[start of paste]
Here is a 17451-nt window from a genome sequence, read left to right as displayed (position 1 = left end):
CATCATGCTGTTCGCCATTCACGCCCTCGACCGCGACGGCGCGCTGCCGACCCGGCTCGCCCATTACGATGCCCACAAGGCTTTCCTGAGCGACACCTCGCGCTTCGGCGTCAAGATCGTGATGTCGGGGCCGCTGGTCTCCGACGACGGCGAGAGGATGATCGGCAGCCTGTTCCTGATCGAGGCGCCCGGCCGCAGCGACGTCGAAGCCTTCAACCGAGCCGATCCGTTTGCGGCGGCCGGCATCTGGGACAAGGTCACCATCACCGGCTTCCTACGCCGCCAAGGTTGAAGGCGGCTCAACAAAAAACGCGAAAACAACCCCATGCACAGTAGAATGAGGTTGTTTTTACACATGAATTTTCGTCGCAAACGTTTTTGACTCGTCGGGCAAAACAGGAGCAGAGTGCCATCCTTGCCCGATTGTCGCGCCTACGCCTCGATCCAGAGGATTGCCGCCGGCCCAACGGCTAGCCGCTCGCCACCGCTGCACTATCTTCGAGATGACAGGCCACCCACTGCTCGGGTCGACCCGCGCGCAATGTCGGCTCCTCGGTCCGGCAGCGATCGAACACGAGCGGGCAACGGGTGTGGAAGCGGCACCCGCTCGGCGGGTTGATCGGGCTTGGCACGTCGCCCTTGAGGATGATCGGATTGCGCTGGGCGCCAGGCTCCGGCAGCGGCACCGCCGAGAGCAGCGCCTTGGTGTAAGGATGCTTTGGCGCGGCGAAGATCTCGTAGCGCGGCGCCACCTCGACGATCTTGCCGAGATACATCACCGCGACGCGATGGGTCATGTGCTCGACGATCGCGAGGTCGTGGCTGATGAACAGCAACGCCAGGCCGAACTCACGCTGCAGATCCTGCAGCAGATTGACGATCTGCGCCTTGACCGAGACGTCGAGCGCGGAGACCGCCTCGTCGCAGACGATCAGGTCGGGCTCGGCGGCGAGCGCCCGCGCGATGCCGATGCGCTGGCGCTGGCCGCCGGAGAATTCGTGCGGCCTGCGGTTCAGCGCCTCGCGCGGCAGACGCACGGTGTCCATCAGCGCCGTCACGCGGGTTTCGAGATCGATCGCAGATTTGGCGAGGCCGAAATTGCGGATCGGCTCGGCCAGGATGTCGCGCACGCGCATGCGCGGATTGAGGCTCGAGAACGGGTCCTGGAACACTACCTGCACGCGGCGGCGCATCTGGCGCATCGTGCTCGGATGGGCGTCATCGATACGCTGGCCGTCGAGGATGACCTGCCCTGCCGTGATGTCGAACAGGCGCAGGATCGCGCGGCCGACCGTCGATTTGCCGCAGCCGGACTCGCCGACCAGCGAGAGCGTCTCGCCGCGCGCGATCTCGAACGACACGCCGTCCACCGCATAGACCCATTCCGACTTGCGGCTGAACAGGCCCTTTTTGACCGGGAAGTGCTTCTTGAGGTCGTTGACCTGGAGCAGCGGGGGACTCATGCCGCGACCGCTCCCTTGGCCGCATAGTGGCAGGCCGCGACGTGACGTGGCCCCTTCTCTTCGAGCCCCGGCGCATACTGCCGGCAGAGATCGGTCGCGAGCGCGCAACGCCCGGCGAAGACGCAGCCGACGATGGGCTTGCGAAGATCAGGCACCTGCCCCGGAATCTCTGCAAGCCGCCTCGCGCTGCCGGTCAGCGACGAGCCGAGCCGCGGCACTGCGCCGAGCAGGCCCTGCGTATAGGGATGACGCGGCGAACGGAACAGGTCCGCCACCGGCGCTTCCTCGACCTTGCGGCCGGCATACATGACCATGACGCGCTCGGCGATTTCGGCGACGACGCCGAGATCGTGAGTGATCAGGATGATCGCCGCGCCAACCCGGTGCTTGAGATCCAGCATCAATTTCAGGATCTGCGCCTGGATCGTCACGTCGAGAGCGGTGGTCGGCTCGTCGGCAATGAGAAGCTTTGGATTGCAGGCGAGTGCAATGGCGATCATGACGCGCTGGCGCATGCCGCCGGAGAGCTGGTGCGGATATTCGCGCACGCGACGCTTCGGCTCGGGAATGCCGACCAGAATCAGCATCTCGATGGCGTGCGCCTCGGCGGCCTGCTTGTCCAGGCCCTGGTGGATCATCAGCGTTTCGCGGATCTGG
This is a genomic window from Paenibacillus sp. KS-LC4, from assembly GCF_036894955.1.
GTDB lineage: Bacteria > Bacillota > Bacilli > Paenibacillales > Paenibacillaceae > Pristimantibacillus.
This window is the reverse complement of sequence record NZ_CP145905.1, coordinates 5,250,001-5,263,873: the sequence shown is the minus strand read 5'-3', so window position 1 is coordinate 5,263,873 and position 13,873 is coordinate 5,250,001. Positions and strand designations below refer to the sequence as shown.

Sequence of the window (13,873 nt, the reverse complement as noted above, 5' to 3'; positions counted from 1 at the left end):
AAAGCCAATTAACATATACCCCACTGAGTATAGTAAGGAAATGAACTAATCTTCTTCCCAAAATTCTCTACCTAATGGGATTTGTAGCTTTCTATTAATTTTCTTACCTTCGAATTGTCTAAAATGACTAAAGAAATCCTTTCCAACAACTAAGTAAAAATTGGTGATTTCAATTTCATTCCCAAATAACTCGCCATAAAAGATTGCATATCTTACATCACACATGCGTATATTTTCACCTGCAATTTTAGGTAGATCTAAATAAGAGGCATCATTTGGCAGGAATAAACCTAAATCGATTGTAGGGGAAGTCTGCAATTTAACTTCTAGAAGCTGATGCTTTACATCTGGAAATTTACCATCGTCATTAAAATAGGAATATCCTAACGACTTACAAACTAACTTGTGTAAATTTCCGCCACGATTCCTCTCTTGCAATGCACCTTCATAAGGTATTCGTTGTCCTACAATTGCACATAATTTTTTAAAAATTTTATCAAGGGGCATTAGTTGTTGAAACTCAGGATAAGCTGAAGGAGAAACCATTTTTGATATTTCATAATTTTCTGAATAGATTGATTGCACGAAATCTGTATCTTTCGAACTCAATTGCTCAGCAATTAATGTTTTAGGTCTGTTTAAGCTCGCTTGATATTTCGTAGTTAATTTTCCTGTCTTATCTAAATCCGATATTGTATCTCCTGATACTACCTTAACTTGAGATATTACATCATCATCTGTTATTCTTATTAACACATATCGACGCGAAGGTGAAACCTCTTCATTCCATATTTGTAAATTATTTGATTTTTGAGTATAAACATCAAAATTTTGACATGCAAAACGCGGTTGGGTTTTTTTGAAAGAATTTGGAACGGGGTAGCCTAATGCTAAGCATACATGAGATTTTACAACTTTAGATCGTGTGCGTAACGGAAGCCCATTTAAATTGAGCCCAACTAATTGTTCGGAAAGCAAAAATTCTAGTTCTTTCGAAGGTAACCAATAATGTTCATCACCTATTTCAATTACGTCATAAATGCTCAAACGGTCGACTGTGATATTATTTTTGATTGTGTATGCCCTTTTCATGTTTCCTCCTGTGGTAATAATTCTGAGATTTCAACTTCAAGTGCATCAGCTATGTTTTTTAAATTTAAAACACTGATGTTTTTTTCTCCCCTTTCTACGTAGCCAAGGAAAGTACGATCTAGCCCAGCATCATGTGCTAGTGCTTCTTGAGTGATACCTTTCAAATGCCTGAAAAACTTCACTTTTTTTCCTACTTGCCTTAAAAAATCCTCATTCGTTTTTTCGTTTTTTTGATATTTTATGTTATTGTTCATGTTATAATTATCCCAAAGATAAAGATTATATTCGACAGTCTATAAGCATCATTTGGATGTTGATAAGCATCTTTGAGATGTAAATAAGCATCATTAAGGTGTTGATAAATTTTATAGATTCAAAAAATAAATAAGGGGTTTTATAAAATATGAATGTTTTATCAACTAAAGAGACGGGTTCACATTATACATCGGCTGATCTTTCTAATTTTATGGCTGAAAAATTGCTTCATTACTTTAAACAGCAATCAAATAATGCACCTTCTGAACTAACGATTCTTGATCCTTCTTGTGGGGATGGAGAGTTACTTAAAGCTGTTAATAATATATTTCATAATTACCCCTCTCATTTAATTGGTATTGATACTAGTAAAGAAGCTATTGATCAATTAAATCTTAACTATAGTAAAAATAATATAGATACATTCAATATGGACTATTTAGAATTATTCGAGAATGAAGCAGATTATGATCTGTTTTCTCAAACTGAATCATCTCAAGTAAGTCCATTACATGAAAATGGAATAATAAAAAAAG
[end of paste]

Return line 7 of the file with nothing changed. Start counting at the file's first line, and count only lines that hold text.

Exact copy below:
AAAGCCAATTAACATATACCCCACTGAGTATAGTAAGGAAATGAACTAATCTTCTTCCCAAAATTCTCTACCTAATGGGATTTGTAGCTTTCTATTAATTTTCTTACCTTCGAATTGTCTAAAATGACTAAAGAAATCCTTTCCAACAACTAAGTAAAAATTGGTGATTTCAATTTCATTCCCAAATAACTCGCCATAAAAGATTGCATATCTTACATCACACATGCGTATATTTTCACCTGCAATTTTAGGTAGATCTAAATAAGAGGCATCATTTGGCAGGAATAAACCTAAATCGATTGTAGGGGAAGTCTGCAATTTAACTTCTAGAAGCTGATGCTTTACATCTGGAAATTTACCATCGTCATTAAAATAGGAATATCCTAACGACTTACAAACTAACTTGTGTAAATTTCCGCCACGATTCCTCTCTTGCAATGCACCTTCATAAGGTATTCGTTGTCCTACAATTGCACATAATTTTTTAAAAATTTTATCAAGGGGCATTAGTTGTTGAAACTCAGGATAAGCTGAAGGAGAAACCATTTTTGATATTTCATAATTTTCTGAATAGATTGATTGCACGAAATCTGTATCTTTCGAACTCAATTGCTCAGCAATTAATGTTTTAGGTCTGTTTAAGCTCGCTTGATATTTCGTAGTTAATTTTCCTGTCTTATCTAAATCCGATATTGTATCTCCTGATACTACCTTAACTTGAGATATTACATCATCATCTGTTATTCTTATTAACACATATCGACGCGAAGGTGAAACCTCTTCATTCCATATTTGTAAATTATTTGATTTTTGAGTATAAACATCAAAATTTTGACATGCAAAACGCGGTTGGGTTTTTTTGAAAGAATTTGGAACGGGGTAGCCTAATGCTAAGCATACATGAGATTTTACAACTTTAGATCGTGTGCGTAACGGAAGCCCATTTAAATTGAGCCCAACTAATTGTTCGGAAAGCAAAAATTCTAGTTCTTTCGAAGGTAACCAATAATGTTCATCACCTATTTCAATTACGTCATAAATGCTCAAACGGTCGACTGTGATATTATTTTTGATTGTGTATGCCCTTTTCATGTTTCCTCCTGTGGTAATAATTCTGAGATTTCAACTTCAAGTGCATCAGCTATGTTTTTTAAATTTAAAACACTGATGTTTTTTTCTCCCCTTTCTACGTAGCCAAGGAAAGTACGATCTAGCCCAGCATCATGTGCTAGTGCTTCTTGAGTGATACCTTTCAAATGCCTGAAAAACTTCACTTTTTTTCCTACTTGCCTTAAAAAATCCTCATTCGTTTTTTCGTTTTTTTGATATTTTATGTTATTGTTCATGTTATAATTATCCCAAAGATAAAGATTATATTCGACAGTCTATAAGCATCATTTGGATGTTGATAAGCATCTTTGAGATGTAAATAAGCATCATTAAGGTGTTGATAAATTTTATAGATTCAAAAAATAAATAAGGGGTTTTATAAAATATGAATGTTTTATCAACTAAAGAGACGGGTTCACATTATACATCGGCTGATCTTTCTAATTTTATGGCTGAAAAATTGCTTCATTACTTTAAACAGCAATCAAATAATGCACCTTCTGAACTAACGATTCTTGATCCTTCTTGTGGGGATGGAGAGTTACTTAAAGCTGTTAATAATATATTTCATAATTACCCCTCTCATTTAATTGGTATTGATACTAGTAAAGAAGCTATTGATCAATTAAATCTTAACTATAGTAAAAATAATATAGATACATTCAATATGGACTATTTAGAATTATTCGAGAATGAAGCAGATTATGATCTGTTTTCTCAAACTGAATCATCTCAAGTAAGTCCATTACATGAAAATGGAATAATAAAAAAAG